Find Missing Money
A pile of lost riches waiting for you might sound too good to be true – and it is for most people – but there might be at least a modest sum of lost money out there with your name on it. Over 40 billion dollars of unclaimed property still exists, and states make millions of claim payments to individuals and businesses every year.
The most important thing to know is that missing money is easy to find and it’s worth searching for.
Everything you need is available free of charge, and it’s easy to do everything yourself.
Why Money goes Missing
When businesses or other organizations hold your assets, they are required to follow certain laws. In most states, that means keeping in touch with you and letting you take what’s yours. But that’s a challenge – for example, when somebody moves or dies, the first priority might not be to notify everybody of a new mailing address. After one or two moves, you might even forget about a few accounts.
When businesses lose contact with accountholders, they are required to turn any assets over to the state. In most states, two to three years of inactivity or returned mail will require that assets be handed over (or escheated). Similarly, checks written to you – that you never cashed or received – are still your property and you’re allowed to claim those funds even if the checks have gone stale.
Why do states take your assets? The theory is that states should safeguard assets because they may be more inclined to return missing money to citizens. Presumably the state has the resources to manage unclaimed property and will still exist in perpetuity, whereas a business might not be around forever and might be tempted to use the funds during hard times.
While most lost money belongs to individuals, businesses can also search for and claim assets that have gone missing.
How to Find and Claim Assets
Finding money is easy, and you can do it yourself. Start by searching for assets that have been turned over to any state that you ever lived in (assets are generally turned over to the state with your last known address). There are several free services that make searching easy, including:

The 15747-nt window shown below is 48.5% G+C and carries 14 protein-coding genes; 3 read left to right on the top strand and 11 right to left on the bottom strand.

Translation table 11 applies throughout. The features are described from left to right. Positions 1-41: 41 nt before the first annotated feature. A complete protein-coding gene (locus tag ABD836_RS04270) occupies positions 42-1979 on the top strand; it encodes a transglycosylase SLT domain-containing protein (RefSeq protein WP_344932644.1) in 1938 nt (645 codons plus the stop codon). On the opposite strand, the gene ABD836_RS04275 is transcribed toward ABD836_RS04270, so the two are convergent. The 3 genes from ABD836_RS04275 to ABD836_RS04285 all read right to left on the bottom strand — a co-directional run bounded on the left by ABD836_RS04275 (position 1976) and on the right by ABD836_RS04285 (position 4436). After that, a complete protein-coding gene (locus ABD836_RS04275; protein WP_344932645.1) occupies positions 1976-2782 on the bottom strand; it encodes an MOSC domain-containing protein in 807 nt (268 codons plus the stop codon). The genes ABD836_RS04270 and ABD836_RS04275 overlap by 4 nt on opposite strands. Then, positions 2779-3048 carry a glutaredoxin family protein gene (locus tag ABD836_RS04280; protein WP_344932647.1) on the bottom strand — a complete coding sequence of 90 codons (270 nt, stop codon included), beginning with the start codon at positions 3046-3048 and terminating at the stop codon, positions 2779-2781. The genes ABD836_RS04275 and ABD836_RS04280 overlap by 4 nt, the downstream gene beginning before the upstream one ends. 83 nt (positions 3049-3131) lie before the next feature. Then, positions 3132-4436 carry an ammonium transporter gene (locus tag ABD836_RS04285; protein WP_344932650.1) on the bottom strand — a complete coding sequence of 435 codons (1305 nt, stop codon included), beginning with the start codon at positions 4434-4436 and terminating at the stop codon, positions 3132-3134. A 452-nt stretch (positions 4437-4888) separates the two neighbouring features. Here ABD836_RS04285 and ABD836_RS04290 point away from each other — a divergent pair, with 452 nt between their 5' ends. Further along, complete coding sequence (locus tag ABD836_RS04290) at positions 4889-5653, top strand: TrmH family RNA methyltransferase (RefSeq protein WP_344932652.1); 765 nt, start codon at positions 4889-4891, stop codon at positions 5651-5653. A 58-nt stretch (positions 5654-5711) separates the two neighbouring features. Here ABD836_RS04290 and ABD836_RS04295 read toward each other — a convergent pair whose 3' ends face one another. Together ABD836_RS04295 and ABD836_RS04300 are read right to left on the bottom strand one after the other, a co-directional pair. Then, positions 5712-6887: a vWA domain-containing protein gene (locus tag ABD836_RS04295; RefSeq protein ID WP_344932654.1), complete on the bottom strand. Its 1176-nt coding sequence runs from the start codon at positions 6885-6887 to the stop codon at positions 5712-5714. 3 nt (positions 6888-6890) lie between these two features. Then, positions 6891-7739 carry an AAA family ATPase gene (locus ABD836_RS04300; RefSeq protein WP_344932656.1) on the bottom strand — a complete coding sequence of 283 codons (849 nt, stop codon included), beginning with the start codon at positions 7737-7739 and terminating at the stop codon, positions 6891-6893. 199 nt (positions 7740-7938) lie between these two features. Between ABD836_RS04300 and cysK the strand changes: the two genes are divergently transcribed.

- MissingMoney.com – includes data from most US states, Puerto Rico, and parts of Canada
- Unclaimed.org – links directly to unclaimed property divisions of any state (or you can just search for your state’s Unclaimed Property office)
- USA.gov – search for assets due from government agencies and foreign governments
If you find assets in your name, you’ll need to fill out a form or online request to make your claim. This claim will need to include proof of identity (a driver’s license or passport, for example), any former addresses you’ve used, and documentation showing your right to ownership of the assets. If the owner is deceased and you’re inheriting the assets, additional documents are required.
If you can’t find money that you know is missing, contact your state and ask about other options for research.
It’s possible that your funds are not showing in the online databases correctly.
Should you Pay a Finder?
Lists of unclaimed property are freely available, so it’s possible that somebody will find you before you find your money. In most cases, these are private businesses known as “finders” who hope to earn revenue by reuniting you with your money. Most state governments will not contact you directly – they don’t have the resources to track you down and reach out.
If you want to pay a finder, you’re free to do so if you think they provided a valuable service to you. But there is absolutely no requirement that you pay a fee to reclaim assets from your state – and you can do all of the searching and paperwork yourself for free.
If somebody contacts you regarding missing money, do some research before handing over any payment or personal information.
Some of these approaches are legitimate, but some are scams. They can end up being a waste of money and they can also lead to identity theft. Again, contact your state’s Unclaimed Property office directly before moving forward.
What will you Get?
In most cases, you’ll get the value of your assets when they were turned over to the state – and nothing more. If the money was invested in instruments that gained market value after going missing, don’t get your hopes up: states often sell assets and convert them to cash for easier management. The same is true for collectibles and jewelry – that’s why it’s best to keep close track of items with sentimental value (family heirlooms and unique items, for example). Safe deposit box contents are sometimes kept, but many items are auctioned and you’ll just get the sales proceeds.
What about interest earned on that cash over all the years? Don’t be surprised if you don’t get any. If it’s any consolation, some states use interest earnings to subsidize programs that benefit low-income residents.
What Types of Assets get Lost?
You might think you’ve kept track of everything, but a wide variety of assets can turn into unclaimed property. Any kind of financial account, as well as any payment you never received (or checks you received but never deposited) might still be out there. Examples include:
- Checking and savings accounts
- Brokerage and retirement accounts
- Insurance benefits
- Escrow accounts
- Employment earnings
- Pension payments
- Tax refunds
- Utility deposits
- Safe deposit box contents
- Certificates of Deposit (CDs) that matured several years ago
- And others